President Barack Obama used his set-piece speech in Europe on Wednesday to couple Vladimir Putin’s crudely nationalist takeover of Crimea with the increasingly popular opposition to his big-government, progressive agenda.
“Casual indifference [to President Vladimir Putin's attack on Crimea]… would allow the old way of doing things to regain a foothold in this young century,” he declared.
Progressive “ideals have often been threatened by an older, more traditional view of power… Often this alternative vision roots itself in the notion that by virtue of race or faith or ethnicity, some are inherently superior to others and that individual identity must be defined by us versus them,” he claimed.
Throughout his speech, Obama contrasted progressives’ supposedly universalist ideals with conservatives’ ideal of smaller governments that are tailored to the preferences of their unique populations.
The progressive ideals include the “United Nations and a Universal Declaration of Human Rights, international law and the means to enforce those laws,” he said.
The universalist ideals should also trump local self-government, he said. “We know that there will always be intolerance, but instead of fearing the immigrant, we can welcome him,” he told his European audience, which is increasingly preoccupied with the difficult task of integrating tens of millions of unassimilated and unemployed immigrants — many of whom are Muslim.
“Instead of targeting our gay and lesbian brothers and sisters, we can use our laws to protect their rights,” Obama said, without bothering to explain why policy goals adopted by gay advocates should be accepted as universal legal rights by the other 96 percent of society.
“We can insist on policies that benefit the many, not just the few,” Obama added, while speaking to his elite audience of government leaders.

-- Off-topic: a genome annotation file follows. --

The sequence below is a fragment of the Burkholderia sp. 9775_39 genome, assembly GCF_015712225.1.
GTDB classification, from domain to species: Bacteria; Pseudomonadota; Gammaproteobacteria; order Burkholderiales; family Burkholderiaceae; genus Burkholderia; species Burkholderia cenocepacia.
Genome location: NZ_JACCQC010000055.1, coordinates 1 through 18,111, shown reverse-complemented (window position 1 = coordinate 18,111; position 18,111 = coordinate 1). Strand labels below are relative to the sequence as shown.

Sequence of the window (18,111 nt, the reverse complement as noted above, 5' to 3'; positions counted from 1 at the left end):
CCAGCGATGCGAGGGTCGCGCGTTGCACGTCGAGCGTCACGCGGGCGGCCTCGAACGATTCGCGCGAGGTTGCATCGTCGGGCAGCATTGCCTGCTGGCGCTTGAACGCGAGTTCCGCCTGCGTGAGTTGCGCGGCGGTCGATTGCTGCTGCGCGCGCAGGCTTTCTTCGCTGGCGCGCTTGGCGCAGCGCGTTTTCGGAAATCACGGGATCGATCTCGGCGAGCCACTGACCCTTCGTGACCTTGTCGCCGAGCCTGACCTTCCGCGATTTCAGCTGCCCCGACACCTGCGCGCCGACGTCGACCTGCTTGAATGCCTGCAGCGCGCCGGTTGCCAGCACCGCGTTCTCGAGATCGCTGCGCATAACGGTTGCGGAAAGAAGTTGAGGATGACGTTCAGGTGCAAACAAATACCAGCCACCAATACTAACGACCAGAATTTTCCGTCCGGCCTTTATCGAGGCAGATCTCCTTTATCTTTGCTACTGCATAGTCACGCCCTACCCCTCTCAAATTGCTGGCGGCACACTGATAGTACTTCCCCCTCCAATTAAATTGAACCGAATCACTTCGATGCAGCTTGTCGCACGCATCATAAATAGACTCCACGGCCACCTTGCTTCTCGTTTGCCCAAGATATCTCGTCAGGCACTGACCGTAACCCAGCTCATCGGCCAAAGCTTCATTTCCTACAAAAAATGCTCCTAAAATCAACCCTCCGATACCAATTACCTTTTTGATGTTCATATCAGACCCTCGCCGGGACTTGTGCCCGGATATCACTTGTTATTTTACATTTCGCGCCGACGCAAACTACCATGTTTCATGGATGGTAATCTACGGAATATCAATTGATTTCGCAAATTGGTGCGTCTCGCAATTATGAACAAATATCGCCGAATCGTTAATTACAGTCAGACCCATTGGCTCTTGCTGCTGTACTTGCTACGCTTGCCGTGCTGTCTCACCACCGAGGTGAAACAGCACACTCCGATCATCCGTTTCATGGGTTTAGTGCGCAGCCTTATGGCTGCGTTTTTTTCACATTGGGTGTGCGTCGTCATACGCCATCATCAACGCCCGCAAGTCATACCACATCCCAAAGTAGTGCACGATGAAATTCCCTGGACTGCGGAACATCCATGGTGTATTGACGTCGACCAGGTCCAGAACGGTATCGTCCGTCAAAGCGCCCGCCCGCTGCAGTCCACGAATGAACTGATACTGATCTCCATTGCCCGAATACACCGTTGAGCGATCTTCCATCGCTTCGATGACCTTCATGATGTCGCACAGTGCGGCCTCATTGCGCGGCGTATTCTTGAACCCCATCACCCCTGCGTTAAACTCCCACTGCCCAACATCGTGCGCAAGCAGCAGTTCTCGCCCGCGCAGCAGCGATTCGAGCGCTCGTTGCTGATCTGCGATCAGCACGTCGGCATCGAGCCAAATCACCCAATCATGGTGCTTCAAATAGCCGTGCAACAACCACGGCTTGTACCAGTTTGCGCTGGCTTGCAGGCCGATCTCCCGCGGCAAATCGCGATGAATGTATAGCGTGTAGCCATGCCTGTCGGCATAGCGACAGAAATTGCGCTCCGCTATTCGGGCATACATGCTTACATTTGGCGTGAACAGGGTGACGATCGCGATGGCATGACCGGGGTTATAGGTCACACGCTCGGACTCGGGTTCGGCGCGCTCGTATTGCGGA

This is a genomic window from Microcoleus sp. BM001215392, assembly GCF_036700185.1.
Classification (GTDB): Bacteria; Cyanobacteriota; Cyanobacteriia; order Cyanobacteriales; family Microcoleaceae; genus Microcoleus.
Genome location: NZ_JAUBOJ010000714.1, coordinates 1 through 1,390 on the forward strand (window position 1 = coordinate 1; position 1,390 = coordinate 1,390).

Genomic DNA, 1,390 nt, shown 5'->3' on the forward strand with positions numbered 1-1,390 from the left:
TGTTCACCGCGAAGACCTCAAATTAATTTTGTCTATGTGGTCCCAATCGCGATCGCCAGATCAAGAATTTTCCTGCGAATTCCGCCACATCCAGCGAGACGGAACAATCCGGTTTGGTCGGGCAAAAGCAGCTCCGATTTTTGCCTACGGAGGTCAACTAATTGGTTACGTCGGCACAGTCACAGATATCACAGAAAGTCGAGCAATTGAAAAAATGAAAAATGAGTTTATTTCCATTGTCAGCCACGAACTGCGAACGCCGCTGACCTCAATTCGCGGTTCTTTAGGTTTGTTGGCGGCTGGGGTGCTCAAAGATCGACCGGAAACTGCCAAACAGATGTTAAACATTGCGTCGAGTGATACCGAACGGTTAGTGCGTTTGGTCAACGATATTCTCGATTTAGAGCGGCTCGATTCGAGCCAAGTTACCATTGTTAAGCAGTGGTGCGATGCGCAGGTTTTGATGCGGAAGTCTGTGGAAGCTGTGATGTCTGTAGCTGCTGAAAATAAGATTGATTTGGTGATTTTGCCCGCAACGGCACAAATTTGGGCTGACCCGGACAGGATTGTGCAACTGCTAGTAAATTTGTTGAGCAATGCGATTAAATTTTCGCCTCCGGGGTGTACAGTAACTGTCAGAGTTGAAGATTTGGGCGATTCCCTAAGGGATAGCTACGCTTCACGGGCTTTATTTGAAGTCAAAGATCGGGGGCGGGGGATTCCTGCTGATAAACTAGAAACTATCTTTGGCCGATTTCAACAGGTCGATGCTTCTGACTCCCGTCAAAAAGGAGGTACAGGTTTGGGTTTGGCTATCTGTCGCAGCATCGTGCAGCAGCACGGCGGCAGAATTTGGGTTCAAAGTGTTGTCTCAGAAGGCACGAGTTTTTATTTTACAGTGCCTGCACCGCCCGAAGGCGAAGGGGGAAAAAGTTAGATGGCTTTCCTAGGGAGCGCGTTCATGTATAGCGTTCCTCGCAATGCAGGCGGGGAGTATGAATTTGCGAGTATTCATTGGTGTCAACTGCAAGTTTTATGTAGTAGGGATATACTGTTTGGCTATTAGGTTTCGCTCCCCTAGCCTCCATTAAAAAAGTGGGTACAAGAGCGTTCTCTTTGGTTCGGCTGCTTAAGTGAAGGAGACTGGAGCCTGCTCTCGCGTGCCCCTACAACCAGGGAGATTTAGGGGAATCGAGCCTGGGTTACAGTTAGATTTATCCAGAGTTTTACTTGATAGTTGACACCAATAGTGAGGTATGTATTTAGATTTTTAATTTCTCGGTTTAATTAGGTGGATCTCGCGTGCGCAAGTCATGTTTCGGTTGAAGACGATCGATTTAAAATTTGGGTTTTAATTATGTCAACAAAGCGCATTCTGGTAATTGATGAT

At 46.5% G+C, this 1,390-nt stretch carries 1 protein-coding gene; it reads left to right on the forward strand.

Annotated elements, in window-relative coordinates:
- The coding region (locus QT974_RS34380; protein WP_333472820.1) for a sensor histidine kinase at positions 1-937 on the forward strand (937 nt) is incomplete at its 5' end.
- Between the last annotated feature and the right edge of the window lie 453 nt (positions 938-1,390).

“It is you, the young people of Europe….who will help decide which way the currents of our history will flow,” he said, as he flattered his hoped-for TV audience of young people.
“Russia’s violation of international law… must be met with condemnation… because the principles that have meant so much to Europe and the world must be lifted up,” he claimed in his Wednesday speech.
But the anti-progressive challenge has “stirred the rise of a politics that too often targets immigrants or gays or those who seem somehow different,” he claimed.
The progressive project is especially threatened by politics tied to “race or faith or ethnicity,” said Obama.
That was a dig at mainstream and varied European nationalist movements, such as the center-right United Kingdom Independence Party and France’s fast-growing, left-wing National Front party. These groups differ in many areas, but tend to argue that national democracies in Europe are being drained by the European Union’s expanding, centralized, immigration-boosting multinational technocracy.
Obama repeatedly endorsed the European Union, and held a midday press conference with it two top leaders. He also gave his speech in Belgium’s capital city, Brussels, which serves as one of two capitals for Europe Union’s partly-elected and complicated government.
Brussels’ population is forty percent Muslim.
Obama, however, ignored the real-world cultural and ideological differences between different groups of people.
The universal “ideals that unite us matter equally to the young people of Boston or Brussels or Jakarta or Nairobi or Krakow or Kiev,” said Obama, without citing any polling data or other evidence that would show ideological and cultural commonality in China and Ohio, Ireland and Saudi Arabia, Vietnam and Norway.
Obama’s fondness for European-style big government was also spotlighted in in his brief claim that the founders of the United States’ small-government constitution got their ideas from Europeans.
“It was here in Europe, through centuries of struggle, through war and enlightenment, repression and revolution, that a particular set of ideals began to emerge… those ideas eventually inspired a band of colonialists across an ocean,” he said.
Obama also claimed that the European progressive “ideals that came to define our alliance also inspired movements across the globe,” including the U.S. racial-equality movement of the 1950s, and the anti-colonial movements in Africa and India.